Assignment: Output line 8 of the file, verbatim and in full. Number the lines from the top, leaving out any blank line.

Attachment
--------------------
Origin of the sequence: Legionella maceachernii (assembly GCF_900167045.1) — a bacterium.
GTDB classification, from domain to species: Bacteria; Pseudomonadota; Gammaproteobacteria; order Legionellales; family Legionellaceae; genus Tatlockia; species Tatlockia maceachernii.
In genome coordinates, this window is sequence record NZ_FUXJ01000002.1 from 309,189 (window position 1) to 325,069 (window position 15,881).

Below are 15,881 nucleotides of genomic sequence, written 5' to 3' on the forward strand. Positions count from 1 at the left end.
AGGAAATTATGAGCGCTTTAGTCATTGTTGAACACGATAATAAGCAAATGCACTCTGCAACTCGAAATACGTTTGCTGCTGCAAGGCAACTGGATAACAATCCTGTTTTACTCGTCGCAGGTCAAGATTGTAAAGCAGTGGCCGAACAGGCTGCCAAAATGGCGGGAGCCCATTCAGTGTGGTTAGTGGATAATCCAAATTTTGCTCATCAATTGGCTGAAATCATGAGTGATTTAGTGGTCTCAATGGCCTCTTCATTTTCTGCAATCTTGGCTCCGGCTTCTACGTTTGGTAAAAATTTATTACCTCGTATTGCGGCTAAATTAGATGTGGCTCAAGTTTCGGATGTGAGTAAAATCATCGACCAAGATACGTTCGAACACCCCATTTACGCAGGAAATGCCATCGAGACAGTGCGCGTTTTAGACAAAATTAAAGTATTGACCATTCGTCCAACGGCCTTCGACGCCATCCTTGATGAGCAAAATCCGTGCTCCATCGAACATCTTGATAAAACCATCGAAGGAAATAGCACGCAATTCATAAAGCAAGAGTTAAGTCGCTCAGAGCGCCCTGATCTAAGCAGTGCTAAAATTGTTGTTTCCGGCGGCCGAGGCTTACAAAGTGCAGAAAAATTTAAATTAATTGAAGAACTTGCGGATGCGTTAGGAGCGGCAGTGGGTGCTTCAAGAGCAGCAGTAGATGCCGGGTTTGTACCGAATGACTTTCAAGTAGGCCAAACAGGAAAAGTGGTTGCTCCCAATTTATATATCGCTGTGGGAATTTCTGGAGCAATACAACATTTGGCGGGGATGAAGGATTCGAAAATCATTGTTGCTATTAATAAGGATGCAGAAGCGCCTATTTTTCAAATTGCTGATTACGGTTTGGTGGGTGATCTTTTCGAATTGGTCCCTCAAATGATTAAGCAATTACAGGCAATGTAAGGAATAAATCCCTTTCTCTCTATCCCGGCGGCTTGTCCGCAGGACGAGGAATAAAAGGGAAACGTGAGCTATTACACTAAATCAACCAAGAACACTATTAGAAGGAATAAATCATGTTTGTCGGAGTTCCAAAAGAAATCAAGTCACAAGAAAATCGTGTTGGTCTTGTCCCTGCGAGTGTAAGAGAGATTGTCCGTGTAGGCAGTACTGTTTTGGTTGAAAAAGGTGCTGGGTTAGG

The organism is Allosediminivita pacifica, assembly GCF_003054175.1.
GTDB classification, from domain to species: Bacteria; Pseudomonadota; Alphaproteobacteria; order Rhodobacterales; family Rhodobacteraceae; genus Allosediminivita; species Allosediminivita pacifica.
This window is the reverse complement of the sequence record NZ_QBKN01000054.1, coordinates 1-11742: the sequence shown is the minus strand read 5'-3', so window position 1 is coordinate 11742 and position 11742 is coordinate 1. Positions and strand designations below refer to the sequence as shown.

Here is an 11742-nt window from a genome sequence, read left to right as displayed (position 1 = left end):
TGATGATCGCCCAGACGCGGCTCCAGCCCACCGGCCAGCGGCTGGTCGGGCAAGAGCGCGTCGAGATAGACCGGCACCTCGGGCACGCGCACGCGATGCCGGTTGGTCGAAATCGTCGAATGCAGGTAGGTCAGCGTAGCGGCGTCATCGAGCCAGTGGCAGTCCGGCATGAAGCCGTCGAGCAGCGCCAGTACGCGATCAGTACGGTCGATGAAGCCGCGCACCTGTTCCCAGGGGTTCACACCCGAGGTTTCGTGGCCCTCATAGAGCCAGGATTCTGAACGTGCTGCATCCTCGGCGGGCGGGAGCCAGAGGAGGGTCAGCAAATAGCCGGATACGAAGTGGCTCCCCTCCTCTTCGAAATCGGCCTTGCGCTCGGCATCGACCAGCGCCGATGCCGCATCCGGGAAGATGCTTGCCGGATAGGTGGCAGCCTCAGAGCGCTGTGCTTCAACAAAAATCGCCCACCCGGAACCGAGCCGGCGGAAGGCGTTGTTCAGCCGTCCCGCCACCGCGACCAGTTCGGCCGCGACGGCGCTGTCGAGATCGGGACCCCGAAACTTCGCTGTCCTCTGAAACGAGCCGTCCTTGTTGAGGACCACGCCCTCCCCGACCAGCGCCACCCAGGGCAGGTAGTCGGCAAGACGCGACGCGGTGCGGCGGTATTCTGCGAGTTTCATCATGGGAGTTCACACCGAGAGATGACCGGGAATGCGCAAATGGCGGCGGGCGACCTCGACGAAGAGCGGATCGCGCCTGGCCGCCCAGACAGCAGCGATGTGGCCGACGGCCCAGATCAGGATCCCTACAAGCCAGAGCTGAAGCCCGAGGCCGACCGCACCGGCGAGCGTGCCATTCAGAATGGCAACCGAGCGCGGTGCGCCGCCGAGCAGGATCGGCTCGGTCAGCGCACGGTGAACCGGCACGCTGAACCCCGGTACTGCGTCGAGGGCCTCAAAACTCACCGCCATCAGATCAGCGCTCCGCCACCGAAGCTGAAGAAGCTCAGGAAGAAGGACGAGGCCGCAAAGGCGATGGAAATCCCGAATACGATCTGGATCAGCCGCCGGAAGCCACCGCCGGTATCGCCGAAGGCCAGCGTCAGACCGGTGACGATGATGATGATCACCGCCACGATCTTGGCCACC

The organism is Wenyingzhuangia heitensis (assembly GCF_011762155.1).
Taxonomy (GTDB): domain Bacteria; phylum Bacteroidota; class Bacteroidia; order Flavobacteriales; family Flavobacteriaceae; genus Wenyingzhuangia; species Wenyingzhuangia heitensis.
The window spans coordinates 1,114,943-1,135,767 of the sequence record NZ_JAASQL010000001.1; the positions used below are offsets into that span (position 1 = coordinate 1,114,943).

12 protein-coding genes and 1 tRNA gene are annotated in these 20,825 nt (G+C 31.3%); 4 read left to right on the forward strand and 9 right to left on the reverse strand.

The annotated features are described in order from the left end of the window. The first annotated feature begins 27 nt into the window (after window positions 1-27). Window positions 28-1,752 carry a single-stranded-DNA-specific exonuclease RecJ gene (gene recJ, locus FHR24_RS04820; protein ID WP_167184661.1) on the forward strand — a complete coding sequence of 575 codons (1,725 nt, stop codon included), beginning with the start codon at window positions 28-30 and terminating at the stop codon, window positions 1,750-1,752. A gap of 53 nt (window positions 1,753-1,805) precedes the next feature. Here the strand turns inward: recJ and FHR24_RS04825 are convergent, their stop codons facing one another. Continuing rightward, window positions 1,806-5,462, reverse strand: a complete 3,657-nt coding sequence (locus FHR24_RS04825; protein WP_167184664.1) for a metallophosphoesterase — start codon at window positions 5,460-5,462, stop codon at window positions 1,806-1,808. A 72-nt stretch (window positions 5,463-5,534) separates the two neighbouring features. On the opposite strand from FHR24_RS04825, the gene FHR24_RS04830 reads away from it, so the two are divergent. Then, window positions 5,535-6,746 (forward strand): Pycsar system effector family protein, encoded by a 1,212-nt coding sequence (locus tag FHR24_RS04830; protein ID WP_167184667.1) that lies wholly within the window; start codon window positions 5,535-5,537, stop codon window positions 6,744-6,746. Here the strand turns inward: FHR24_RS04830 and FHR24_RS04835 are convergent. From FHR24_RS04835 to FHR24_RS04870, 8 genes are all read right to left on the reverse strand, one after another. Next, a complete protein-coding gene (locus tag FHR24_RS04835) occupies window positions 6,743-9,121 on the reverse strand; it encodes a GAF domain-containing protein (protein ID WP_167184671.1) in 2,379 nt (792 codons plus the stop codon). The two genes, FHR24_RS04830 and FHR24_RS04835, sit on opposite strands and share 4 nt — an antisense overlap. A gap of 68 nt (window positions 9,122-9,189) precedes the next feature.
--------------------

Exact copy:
This window is the reverse complement of the sequence record NZ_QBKN01000054.1, coordinates 1-11742: the sequence shown is the minus strand read 5'-3', so window position 1 is coordinate 11742 and position 11742 is coordinate 1. Positions and strand designations below refer to the sequence as shown.